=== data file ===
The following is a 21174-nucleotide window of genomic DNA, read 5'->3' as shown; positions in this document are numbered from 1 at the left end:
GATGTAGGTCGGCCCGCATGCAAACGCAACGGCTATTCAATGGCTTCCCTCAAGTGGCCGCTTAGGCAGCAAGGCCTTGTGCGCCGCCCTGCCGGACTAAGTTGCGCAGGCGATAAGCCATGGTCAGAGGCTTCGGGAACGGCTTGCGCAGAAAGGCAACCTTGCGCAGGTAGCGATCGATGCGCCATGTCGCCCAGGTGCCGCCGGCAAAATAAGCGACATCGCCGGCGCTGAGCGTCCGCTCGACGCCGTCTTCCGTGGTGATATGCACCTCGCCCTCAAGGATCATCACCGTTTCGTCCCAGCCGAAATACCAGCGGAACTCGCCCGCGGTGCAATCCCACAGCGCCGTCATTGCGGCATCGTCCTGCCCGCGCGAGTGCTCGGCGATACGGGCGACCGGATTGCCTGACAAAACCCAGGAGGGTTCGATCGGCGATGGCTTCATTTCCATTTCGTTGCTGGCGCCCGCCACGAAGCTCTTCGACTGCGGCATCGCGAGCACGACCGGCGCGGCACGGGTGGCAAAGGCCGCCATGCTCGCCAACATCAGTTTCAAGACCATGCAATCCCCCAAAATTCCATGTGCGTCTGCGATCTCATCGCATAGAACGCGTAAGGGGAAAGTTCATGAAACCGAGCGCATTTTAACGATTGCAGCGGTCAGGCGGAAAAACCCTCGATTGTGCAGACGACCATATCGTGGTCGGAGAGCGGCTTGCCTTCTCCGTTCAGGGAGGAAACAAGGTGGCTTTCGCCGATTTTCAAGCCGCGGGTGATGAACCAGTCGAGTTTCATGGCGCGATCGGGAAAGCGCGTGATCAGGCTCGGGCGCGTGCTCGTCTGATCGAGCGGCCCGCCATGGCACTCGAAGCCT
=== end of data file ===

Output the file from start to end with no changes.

The following is a 21174-nucleotide window of genomic DNA, read 5'->3' as shown; positions in this document are numbered from 1 at the left end:
GATGTAGGTCGGCCCGCATGCAAACGCAACGGCTATTCAATGGCTTCCCTCAAGTGGCCGCTTAGGCAGCAAGGCCTTGTGCGCCGCCCTGCCGGACTAAGTTGCGCAGGCGATAAGCCATGGTCAGAGGCTTCGGGAACGGCTTGCGCAGAAAGGCAACCTTGCGCAGGTAGCGATCGATGCGCCATGTCGCCCAGGTGCCGCCGGCAAAATAAGCGACATCGCCGGCGCTGAGCGTCCGCTCGACGCCGTCTTCCGTGGTGATATGCACCTCGCCCTCAAGGATCATCACCGTTTCGTCCCAGCCGAAATACCAGCGGAACTCGCCCGCGGTGCAATCCCACAGCGCCGTCATTGCGGCATCGTCCTGCCCGCGCGAGTGCTCGGCGATACGGGCGACCGGATTGCCTGACAAAACCCAGGAGGGTTCGATCGGCGATGGCTTCATTTCCATTTCGTTGCTGGCGCCCGCCACGAAGCTCTTCGACTGCGGCATCGCGAGCACGACCGGCGCGGCACGGGTGGCAAAGGCCGCCATGCTCGCCAACATCAGTTTCAAGACCATGCAATCCCCCAAAATTCCATGTGCGTCTGCGATCTCATCGCATAGAACGCGTAAGGGGAAAGTTCATGAAACCGAGCGCATTTTAACGATTGCAGCGGTCAGGCGGAAAAACCCTCGATTGTGCAGACGACCATATCGTGGTCGGAGAGCGGCTTGCCTTCTCCGTTCAGGGAGGAAACAAGGTGGCTTTCGCCGATTTTCAAGCCGCGGGTGATGAACCAGTCGAGTTTCATGGCGCGATCGGGAAAGCGCGTGATCAGGCTCGGGCGCGTGCTCGTCTGATCGAGCGGCCCGCCATGGCACTCGAAGCCT